J. Alexander Kueng and Tou Thao were convicted in February of two counts of violating Floyd’s civil rights in the 2020 killing. The jury found they deprived the 46-year-old Black man of medical care and failed to stop Derek Chauvin as he knelt on Floyd’s neck for 9 1/2 minutes while Floyd gasped for air. The potential for lower sentences for Kueng and Thao raises questions about whether they will consider a plea deal or risk trial Oct. 24 in state court, where they face counts of aiding and abetting second-degree murder and second-degree manslaughter.
Kueng held Floyd’s back, former Officer Thomas Lane held his feet and Thao kept back bystanders, some of whom recorded video that led to worldwide protests.
The federal government brought the civil rights charges against all four officers in May 2021, a month after Chauvin was convicted in state court. They were seen as an affirmation of the Justice Department’s priorities to address racial inequities in policing, a promise made by President Joe Biden before his election. And they came just a week after federal prosecutors brought hate crimes charges in the killing of 25-year-old Ahmaud Arbery in Georgia and announced two sweeping probes into policing in two states.
Chauvin, who pleaded guilty last year to violating Floyd’s civil rights and the civil rights of a teenager in an unrelated case, was sentenced to 21 years in federal prison. Lane, who twice asked if Floyd should be rolled onto his side so he could breathe, was convicted of one count and was sentenced last week to 2 1/2 — a sentence Floyd’s brother Philonise called “insulting.”
Prosecutors have not made specific recommendations for Kueng and Thao’s sentence, but have requested less time than Chauvin and “substantially” more than Lane. Thao’s attorney is asking for two years; Kueng’s request is sealed.
Kueng and Thao got a victory last week when U.S. District Judge Paul Magnuson issued rulings that affect how their federal sentences will be calculated and could mean far less prison time. The rulings — particularly one that cross-references their crimes with involuntary manslaughter instead of murder — mean the men head into Wednesday’s hearing with a recommended range of 4 1/4 years to 5 1/4 years. They might have faced a life sentence.
“It made a huge difference,” Mark Osler, a professor at the University of St. Thomas School of Law and former federal prosecutor, said. “The impact of it is already baked in now.”
Osler said one key is if Magnuson determines that Kueng and Thao were “minor” or “minimal” participants in the crime. Magnuson found Lane was a minimal participant, resulting in a lower sentence. Osler said a minor participant would be more culpable.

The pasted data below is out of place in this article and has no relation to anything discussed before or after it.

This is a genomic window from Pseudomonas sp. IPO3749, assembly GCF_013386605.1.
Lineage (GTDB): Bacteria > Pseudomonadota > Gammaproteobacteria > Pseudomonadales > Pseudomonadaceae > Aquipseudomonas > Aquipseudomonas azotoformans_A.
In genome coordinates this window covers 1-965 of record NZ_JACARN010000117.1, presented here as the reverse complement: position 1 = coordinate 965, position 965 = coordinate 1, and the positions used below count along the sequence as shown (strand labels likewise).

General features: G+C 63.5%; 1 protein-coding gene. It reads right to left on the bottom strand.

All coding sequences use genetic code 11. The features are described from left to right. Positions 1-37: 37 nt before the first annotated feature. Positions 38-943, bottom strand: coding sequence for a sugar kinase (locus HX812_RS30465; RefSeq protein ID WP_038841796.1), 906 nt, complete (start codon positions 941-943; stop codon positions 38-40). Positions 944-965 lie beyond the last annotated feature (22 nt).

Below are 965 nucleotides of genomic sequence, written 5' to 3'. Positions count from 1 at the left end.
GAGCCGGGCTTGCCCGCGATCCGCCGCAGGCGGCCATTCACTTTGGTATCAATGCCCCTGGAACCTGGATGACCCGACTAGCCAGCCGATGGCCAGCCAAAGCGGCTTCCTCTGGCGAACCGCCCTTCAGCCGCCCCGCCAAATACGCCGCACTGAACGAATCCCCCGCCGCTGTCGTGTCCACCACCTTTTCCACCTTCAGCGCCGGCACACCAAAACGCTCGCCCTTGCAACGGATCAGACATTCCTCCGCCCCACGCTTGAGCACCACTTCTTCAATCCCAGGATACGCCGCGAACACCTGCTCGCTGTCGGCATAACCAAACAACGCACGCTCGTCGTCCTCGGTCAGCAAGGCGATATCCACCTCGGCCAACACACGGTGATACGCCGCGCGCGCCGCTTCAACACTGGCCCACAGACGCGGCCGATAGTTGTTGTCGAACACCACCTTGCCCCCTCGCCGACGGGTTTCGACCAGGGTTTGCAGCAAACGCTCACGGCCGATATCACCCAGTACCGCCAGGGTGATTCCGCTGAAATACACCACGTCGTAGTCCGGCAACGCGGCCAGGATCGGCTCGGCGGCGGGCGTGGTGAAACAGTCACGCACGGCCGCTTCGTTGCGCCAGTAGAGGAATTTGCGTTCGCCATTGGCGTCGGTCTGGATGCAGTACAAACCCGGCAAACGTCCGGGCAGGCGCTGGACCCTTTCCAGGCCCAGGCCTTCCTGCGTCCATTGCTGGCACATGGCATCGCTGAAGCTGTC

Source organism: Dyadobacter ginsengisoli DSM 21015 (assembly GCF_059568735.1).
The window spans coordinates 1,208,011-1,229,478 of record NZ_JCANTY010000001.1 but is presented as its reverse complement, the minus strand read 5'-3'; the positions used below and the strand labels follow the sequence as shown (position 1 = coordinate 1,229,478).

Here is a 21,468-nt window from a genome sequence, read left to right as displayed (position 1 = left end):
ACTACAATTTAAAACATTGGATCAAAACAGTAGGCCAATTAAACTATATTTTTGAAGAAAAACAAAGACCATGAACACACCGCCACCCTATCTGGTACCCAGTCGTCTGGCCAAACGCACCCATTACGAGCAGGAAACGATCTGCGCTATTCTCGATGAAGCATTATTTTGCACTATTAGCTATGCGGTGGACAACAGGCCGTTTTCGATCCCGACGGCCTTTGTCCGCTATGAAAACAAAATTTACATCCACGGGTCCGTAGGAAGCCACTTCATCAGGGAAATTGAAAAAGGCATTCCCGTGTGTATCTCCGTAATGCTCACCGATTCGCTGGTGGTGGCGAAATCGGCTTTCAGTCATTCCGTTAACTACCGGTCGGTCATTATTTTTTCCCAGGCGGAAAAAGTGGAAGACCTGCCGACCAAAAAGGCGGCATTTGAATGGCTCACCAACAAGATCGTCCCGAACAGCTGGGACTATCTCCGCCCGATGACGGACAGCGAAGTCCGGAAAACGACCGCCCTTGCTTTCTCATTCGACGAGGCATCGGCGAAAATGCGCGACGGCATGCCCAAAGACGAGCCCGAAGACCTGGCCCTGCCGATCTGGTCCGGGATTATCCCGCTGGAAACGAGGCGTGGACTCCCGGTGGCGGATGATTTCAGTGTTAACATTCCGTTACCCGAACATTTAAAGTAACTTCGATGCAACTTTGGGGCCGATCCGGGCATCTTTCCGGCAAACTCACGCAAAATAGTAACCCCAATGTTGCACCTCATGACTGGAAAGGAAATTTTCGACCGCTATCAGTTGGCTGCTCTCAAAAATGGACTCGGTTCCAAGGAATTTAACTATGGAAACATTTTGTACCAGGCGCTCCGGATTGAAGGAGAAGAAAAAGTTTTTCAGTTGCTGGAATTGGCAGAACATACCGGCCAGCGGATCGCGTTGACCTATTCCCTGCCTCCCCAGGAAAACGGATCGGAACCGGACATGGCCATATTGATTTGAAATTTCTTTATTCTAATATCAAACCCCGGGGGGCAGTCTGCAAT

“You have one officer who at least made some effort to change the trajectory, and that’s Lane. You have one most directly involved in the killing of George Floyd, and that’s Derek Chauvin — and then you have these two in the middle,” Osler said.
Osler said once the men know what their federal sentence is, they will likely seek a plea deal on the state charges that won’t exceed the federal sentence and will let them serve the sentences concurrently.
Kueng and Thao can still appeal their federal convictions. If they plead guilty in state court, any federal appeal would be moot, said Mike Brandt, a criminal defense attorney who has been following the case. But it’s also hard to win a federal appeal, he said.
“Those are some of the calculuses they are going to have to make in terms of, `Do I go to trial and risk something worse? Do I think I have a good shot at appeal on the federal case?'” Brandt said.
Kueng, who is Black, and Thao, who is Hmong American, likely will remain free on bond after Wednesday’s sentencing and be allowed to self-report to prison, especially since they have a pending trial and will need to be in contact with their attorneys and be present for court proceedings.
Lane, who is white, pleaded guilty to a state charge of aiding and abetting second-degree manslaughter and is awaiting sentencing in that case. He was allowed to remain free on bond after his federal sentencing.
Chauvin, who is white, was convicted of second-degree murder and second-degree manslaughter in state court and is serving a 22 1/2-year state sentence. His federal and state sentences are being served simultaneously.
Find AP’s full coverage of the killing of George Floyd at: https://apnews.com/hub/death-of-george-floyd
Associated Press contributed to this report